Russell’s response to the FTC’s inquiry can also be found at Fair Competition Law as “FTC Noncompete Workshop – Update on Our Submission.”

The analysis reflects the testimony submitted by 22 lawyers from around the country (including Russell Beck) to the FTC.  In sum, the testimony asserts that

noncompetes have been regulated by the states for over 200 years, and all 50 states have made policy decisions that make sense for their citizens and their economies. In more than 30 of those states, legislatures have recently been reevaluating their law, with different outcomes that balance competing interests in a way that reflects the economic realities of the particular state.

Nevertheless, in no state does the law permit unfettered use of noncompetes, nor has any state banned noncompetes wholesale since 1890. Rather, each of the 47 states permitting noncompetes allows them to be used, to a greater or lesser extent, only as necessary to protect companies from certain types of unfair competition.

Russell and Erika’s article further contends that the FTC should refrain from regulating noncompete agreements, as follows:

The FTC should not use its rulemaking authority to address noncompete clauses. Rather, the states should be left to evaluate and regulate their own economies as they see fit — as they have done for over 200 years. There is no gap to fill. All 50 states have made policy choices — and more than 30 of them have recently or are currently reevaluating those choices, choosing outcomes that make sense for their unique circumstances.

To the extent that the FTC has authority to promulgate a rule and chooses to exercise it, the FTC should be judicious. Before considering any regulatory action, it is important to understand the potential unintended consequences of significant changes in the law, including, for example, significantly increasing the likelihood that trade secrets will be unlawfully taken to a competitor and increasing the volume of more costly trade secret litigation.

The article concludes that,

While the laws are certainly in a state of flux and should remain the purview of the states, any changes should be made only with a proper factual basis — not on misplaced assumptions.

In July 2019, Law360 published Russell Beck’s analysis of misconceptions in the noncompete debate. In December 2019, Law360 also published an article by Russell Beck and Erika Hahn about federal noncompete reform efforts.

____

For up-to-the-minute analysis of legal issues concerning noncompete agreements in Massachusetts and across the United States, read Russell Beck’s blog, Fair Competition Law.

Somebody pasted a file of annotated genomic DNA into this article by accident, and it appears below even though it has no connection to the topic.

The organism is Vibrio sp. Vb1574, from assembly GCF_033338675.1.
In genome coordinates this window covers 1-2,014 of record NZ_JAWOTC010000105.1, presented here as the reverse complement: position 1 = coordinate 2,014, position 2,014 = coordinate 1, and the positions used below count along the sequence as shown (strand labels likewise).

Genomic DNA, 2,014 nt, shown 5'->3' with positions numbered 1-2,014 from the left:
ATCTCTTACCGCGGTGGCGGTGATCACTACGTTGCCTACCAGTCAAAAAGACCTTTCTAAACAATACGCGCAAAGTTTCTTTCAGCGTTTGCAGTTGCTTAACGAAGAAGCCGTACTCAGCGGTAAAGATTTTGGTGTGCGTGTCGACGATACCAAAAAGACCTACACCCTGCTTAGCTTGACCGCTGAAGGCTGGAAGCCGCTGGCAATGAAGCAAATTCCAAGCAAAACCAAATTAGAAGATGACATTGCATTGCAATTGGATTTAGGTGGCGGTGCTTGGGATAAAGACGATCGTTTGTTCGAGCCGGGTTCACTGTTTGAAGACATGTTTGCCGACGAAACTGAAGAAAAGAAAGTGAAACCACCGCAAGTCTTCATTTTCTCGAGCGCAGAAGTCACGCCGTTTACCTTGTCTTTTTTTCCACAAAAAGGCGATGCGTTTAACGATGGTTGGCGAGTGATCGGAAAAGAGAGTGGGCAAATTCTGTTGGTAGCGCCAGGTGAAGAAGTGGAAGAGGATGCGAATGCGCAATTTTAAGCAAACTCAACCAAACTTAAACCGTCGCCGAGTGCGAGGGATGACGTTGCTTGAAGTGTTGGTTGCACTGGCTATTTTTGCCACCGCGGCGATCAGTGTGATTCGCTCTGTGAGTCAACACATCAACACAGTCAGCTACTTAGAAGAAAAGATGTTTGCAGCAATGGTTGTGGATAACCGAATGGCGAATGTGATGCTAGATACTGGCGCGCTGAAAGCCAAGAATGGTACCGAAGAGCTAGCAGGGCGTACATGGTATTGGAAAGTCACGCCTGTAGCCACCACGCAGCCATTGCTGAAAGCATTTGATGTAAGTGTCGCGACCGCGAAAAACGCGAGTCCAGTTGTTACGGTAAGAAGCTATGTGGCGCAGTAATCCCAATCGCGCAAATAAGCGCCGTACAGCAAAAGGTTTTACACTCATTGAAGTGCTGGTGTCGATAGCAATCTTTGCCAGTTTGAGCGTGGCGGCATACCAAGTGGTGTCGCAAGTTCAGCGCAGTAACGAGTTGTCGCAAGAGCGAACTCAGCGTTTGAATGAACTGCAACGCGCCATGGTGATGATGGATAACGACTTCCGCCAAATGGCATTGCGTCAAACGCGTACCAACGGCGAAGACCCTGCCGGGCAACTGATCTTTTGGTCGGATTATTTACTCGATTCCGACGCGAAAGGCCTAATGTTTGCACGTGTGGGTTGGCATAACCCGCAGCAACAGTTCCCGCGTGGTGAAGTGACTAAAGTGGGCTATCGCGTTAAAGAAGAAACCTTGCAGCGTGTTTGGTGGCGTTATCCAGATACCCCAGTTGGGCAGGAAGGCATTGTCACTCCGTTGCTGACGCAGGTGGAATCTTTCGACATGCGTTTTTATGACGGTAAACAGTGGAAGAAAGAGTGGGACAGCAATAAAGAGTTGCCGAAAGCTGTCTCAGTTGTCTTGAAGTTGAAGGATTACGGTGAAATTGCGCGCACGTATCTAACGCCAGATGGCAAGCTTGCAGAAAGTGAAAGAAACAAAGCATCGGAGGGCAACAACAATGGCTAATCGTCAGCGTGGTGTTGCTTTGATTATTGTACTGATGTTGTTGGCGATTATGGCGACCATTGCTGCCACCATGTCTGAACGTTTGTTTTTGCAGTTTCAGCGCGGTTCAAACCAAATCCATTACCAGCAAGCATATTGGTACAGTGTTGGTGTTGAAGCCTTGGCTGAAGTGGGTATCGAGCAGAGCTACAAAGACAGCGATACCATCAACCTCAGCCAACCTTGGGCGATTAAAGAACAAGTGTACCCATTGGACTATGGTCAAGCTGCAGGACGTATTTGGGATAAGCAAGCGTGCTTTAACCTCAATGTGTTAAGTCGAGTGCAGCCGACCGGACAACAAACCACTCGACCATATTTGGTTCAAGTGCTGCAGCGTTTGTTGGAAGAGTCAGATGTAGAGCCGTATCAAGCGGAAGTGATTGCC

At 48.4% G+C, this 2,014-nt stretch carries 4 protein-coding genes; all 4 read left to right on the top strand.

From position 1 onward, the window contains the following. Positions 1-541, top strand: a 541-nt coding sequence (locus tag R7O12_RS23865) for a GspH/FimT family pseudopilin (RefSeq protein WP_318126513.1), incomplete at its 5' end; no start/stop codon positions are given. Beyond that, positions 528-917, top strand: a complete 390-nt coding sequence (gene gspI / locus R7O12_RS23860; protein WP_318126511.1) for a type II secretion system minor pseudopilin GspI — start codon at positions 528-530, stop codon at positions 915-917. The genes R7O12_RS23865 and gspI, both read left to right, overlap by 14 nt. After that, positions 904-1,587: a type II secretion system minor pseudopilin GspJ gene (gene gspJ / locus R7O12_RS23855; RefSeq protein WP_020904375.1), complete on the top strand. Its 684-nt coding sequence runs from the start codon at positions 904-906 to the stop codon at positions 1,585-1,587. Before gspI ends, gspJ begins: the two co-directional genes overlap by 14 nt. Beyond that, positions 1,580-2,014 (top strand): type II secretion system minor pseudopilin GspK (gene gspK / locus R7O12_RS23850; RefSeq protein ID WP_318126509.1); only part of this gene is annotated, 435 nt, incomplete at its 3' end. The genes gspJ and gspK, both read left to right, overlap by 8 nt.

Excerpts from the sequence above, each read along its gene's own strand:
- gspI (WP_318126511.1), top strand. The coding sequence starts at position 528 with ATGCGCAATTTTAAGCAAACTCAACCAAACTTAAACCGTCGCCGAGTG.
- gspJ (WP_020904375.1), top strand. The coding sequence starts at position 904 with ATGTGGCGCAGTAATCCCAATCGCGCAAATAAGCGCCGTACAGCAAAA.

eck Reed Riden LLP is among the leading authorities in trade secret, noncompete, and unfair competition law, and our experience handling these matters is backed by our extensive employment law and business litigation experience. Our hand-picked team combines attorneys with complementary expertise and practical experience.

The Wall Street Journal featured Beck Reed Riden LLP’s noncompete agreement experience. In 2016, the White House issued a report entitled, “Non-Compete Agreements: Analysis of the Usage, Potential Issues, and State Responses,” relying in part on Beck Reed Riden LLP’s research and analysis, including its 50 State Noncompete Survey.

Russell Beck’s work in this area is well recognized, and includes:

  • Over twenty four years of working on trade secret, noncompete, and unfair competition matters
  • Assisting the Obama White House as part of a small working group to develop President Obama’s Noncompete Call to Action
  • Authoring the book Negotiating, Drafting, and Enforcing Noncompetition Agreements and Related Restrictive Covenants (5th ed., MCLE, Inc. 2015), used by other lawyers to help them with their noncompete matters
  • Drafting and advising on legislation for the Massachusetts Legislature to define, codify, and improve noncompetition law
  • Teaching Trade Secrets and Restrictive Covenants at Boston University School of Law
  • Founding and administrating the award-winning blog, Fair Competition Law
  • Establishing and administrating the Noncompete Lawyers and Trade Secret Protection groups on LinkedIn, with over 1,600 members around the world
  • Founded and chaired the Trade Secret / Noncompete Practice for an AmLaw 100 firm

In addition, Russell was honored for his work in this area of law in the 2019 Chambers USA Guide, which stated that Russell Beck is a “terrific” attorney, who “is an excellent choice of counsel regarding noncompete agreements and the resolution of restrictive covenant disputes.” Chambers noted that Russell “basically wrote the new Massachusetts statute on noncompetes” and that “he’s an expert in employee mobility and nonrestrictive covenants.”

Beck Reed Riden LLP is Boston’s innovative litigation boutique. Our lawyers have years of experience working with clients ranging from Fortune 500 companies to start-ups and individuals. We focus on business litigation and employment. We are experienced litigators and counselors, helping our clients as business partners to resolve issues and develop strategies that best meet our clients’ legal and business needs – before, during, and after litigation. We’re ready to roll up our sleeves and help you. Read more about us, the types of matters we handle, and what we can do for you here.